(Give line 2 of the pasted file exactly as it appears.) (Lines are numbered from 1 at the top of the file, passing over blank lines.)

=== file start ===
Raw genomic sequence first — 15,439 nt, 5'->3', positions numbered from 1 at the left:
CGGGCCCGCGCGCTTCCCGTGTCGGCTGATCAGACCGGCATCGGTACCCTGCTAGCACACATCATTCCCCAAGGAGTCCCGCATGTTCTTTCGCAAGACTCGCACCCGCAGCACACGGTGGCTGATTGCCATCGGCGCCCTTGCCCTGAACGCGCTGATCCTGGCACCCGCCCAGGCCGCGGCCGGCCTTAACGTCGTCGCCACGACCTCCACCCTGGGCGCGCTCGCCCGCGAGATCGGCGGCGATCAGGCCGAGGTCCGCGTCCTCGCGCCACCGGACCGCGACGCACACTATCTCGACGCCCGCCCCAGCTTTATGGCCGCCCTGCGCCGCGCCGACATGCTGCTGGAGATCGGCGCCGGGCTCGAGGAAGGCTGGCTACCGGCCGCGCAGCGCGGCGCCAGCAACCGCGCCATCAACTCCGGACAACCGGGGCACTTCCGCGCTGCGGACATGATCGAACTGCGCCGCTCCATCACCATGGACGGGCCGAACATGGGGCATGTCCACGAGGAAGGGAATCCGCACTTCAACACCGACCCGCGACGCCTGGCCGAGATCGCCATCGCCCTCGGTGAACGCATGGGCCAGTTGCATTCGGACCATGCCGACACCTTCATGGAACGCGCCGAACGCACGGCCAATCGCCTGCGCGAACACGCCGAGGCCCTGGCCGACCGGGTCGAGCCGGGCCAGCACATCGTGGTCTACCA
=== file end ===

CGGGCCCGCGCGCTTCCCGTGTCGGCTGATCAGACCGGCATCGGTACCCTGCTAGCACACATCATTCCCCAAGGAGTCCCGCATGTTCTTTCGCAAGACTCGCACCCGCAGCACACGGTGGCTGATTGCCATCGGCGCCCTTGCCCTGAACGCGCTGATCCTGGCACCCGCCCAGGCCGCGGCCGGCCTTAACGTCGTCGCCACGACCTCCACCCTGGGCGCGCTCGCCCGCGAGATCGGCGGCGATCAGGCCGAGGTCCGCGTCCTCGCGCCACCGGACCGCGACGCACACTATCTCGACGCCCGCCCCAGCTTTATGGCCGCCCTGCGCCGCGCCGACATGCTGCTGGAGATCGGCGCCGGGCTCGAGGAAGGCTGGCTACCGGCCGCGCAGCGCGGCGCCAGCAACCGCGCCATCAACTCCGGACAACCGGGGCACTTCCGCGCTGCGGACATGATCGAACTGCGCCGCTCCATCACCATGGACGGGCCGAACATGGGGCATGTCCACGAGGAAGGGAATCCGCACTTCAACACCGACCCGCGACGCCTGGCCGAGATCGCCATCGCCCTCGGTGAACGCATGGGCCAGTTGCATTCGGACCATGCCGACACCTTCATGGAACGCGCCGAACGCACGGCCAATCGCCTGCGCGAACACGCCGAGGCCCTGGCCGACCGGGTCGAGCCGGGCCAGCACATCGTGGTCTACCA